Earlier this week I wrote to my Member of Parliament. The purpose for doing was to draw his attention to the National Secular Society’s No More Faith Schools campaign. (In what follows I acknowledge some use of the said campaign’s material).
As a member of the National Secular Society (NSS), I support the separation of religion and state, as well as equal respect for everyone’s human rights, so that no one is either advantaged or disadvantaged because of their beliefs. In recent years I have become more concerned that faith schools are fuelling segregation, discrimination and inequality, both in my local area but also nationwide.
So, in writing to my MP, I wanted to urge him to raise the issue of state-funded faith schools and to support an inclusive and religiously-neutral approach to education, in which children of all faiths and none are equally welcome in all schools and are able to develop their own beliefs.
Successive national surveys have shown conclusively that the UK is becoming increasingly irreligious, particularly with respect to formal religion and especially amongst the younger generation.
At the same time, the diversity within religions in the UK is growing. We need schools that reflect this and are equally welcoming to pupils from all faith backgrounds and none; an education system and schools that do not teach religion from one exclusive viewpoint.
Faith schools fail to do this.
Too often faith schools separate children according to the religion of their families, resulting in religious segregation and, very often, ethnic segregation. This does not adequately prepare children for adult life in a pluralist and multi-cultural UK.
Faith schools also teach their particular religious persuasion in a “confessional” manner, which not only implies that their religion is more “correct” than other worldviews, but also means children are given limited opportunity to form their own opinions or to adequately engage in dialogue across the various religious faiths.
This is a pathway to bigotry and prejudice.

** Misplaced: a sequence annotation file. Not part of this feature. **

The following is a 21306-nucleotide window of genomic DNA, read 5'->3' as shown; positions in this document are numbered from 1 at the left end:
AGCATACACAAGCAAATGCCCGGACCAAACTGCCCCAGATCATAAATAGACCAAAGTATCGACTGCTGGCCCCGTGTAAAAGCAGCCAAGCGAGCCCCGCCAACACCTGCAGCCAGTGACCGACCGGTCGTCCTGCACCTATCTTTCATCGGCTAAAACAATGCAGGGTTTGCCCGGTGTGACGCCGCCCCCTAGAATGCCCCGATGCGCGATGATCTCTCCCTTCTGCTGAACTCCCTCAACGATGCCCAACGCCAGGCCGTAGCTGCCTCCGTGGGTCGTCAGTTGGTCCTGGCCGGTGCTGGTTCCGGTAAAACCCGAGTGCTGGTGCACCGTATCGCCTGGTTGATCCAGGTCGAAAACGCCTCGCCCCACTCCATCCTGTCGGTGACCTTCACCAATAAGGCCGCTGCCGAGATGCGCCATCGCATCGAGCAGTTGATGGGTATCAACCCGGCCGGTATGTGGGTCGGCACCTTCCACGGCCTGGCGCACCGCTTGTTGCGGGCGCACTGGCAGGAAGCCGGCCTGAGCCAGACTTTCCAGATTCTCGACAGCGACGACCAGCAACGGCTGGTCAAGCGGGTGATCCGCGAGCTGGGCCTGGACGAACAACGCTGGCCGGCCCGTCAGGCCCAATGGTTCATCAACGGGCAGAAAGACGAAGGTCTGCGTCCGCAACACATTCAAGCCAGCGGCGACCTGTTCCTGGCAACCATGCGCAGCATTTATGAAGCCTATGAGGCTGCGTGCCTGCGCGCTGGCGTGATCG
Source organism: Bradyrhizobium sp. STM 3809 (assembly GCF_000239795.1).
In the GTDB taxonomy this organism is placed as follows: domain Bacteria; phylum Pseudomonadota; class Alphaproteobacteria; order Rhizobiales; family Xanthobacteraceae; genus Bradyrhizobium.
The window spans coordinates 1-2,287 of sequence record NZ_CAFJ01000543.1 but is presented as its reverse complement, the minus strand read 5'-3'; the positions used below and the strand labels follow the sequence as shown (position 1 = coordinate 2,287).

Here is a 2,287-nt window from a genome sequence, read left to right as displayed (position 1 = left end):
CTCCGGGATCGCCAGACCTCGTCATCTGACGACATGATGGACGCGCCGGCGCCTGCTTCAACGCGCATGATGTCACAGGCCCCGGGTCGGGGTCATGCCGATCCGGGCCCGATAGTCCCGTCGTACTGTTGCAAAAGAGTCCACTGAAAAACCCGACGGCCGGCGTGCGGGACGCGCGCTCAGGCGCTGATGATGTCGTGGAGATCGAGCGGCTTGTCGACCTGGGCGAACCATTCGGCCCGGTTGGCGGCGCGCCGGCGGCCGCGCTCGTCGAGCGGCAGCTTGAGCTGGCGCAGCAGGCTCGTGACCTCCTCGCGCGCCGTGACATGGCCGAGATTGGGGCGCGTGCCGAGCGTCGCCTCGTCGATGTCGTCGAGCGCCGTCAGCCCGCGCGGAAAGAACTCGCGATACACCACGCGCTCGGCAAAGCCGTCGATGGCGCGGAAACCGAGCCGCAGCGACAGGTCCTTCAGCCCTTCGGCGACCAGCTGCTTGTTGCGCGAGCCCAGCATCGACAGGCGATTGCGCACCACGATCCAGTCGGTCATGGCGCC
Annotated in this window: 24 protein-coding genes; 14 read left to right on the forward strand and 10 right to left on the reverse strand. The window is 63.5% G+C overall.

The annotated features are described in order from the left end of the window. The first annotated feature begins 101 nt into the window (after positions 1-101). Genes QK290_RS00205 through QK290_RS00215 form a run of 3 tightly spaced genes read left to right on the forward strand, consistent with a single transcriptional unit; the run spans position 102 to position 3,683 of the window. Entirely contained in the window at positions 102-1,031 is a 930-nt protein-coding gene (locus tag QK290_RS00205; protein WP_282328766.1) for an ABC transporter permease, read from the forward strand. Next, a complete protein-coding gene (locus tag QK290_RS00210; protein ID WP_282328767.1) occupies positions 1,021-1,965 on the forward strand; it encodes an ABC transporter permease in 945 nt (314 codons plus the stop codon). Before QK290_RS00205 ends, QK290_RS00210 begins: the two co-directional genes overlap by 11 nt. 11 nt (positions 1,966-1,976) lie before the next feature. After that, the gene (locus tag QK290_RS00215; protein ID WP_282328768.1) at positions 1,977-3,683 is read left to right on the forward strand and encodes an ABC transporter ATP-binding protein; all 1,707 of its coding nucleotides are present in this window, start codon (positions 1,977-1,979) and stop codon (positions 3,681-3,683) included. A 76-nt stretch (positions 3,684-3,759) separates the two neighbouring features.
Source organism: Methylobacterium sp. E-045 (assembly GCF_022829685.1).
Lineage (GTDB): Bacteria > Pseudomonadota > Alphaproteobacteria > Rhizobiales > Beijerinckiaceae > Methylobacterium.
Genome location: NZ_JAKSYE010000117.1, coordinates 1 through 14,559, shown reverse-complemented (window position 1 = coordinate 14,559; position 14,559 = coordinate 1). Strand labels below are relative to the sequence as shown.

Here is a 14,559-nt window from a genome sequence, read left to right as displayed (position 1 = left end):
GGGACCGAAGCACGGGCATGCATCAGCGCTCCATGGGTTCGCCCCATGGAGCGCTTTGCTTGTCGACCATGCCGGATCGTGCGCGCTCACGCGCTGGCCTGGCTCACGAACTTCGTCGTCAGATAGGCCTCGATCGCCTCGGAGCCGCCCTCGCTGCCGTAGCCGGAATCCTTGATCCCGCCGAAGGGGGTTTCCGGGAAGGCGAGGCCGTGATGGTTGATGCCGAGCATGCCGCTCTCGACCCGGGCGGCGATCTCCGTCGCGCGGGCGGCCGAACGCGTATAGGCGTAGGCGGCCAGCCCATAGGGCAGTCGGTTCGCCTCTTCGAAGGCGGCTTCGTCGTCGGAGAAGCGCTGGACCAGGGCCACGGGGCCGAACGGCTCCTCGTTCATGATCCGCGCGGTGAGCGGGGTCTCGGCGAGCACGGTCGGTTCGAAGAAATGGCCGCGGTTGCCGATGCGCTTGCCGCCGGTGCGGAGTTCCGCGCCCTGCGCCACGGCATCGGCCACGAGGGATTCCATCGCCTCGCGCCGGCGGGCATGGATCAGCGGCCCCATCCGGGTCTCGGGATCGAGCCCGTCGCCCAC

It is unfair that many faith schools are allowed to prioritize children from a particular faith. We all pay for state faith schools regardless of our beliefs – religious or otherwise. I firmly believe that such schools should not then be given the right to discriminate against children on the basis of religion.
A further and significant consideration is the fact that, as faith schools are funded by public money, the British public should have some control over these schools and what religious philosophy and ethics they teach.
National polling consistently indicates that voters are opposed to faith schools. Parents want to send their children to schools that offer a high standard of education. The vast majority of parents don’t consider religion to be an important factor when making this choice. This situation is understandable, but indicates a misunderstanding of the value of religious studies in the educational spectrum.
I want to see the UK work towards making our state education system more inclusive and fair for families of all religions and none. The state has a duty to provide high quality, inclusive education for all children.
The foregoing is, in essence, what I wished to draw to the attention of my MP – urging him and the government he represents to take action to encourage the growth of inclusive schools with no religious ethos. The ultimate aim is to phase out faith schools. That is why the NSS has recently launched a national campaign dedicated to bringing an end to state-funded faith schools.
No More Faith Schools will urge the creation of an inclusive education system free from religious proselytization and discrimination.
The campaign is timely for faith schools account for around a third of publicly-funded schools in England and Wales, while many Scottish and Northern Irish schools are divided along sectarian lines.
No more indoctrination; no more segregation; no more discrimination. No more faith schools!
Of course, the above is not an argument for not teaching the subject of religion in a state system of secular education. On the contrary, as a former teacher of Religious Studies (Religious Philosophy and Ethics) in the state secondary sector, I am of the view that there is a strong argument for teaching religion in state-funded schools.
The question is how? With what specific pedagogical approaches and methods is the subject to be taught? Are we to move religious studies into a subject syllabus which the philosopher and educator A.C. Grayling has called the “history of ideas”?
But these are questions for another essay!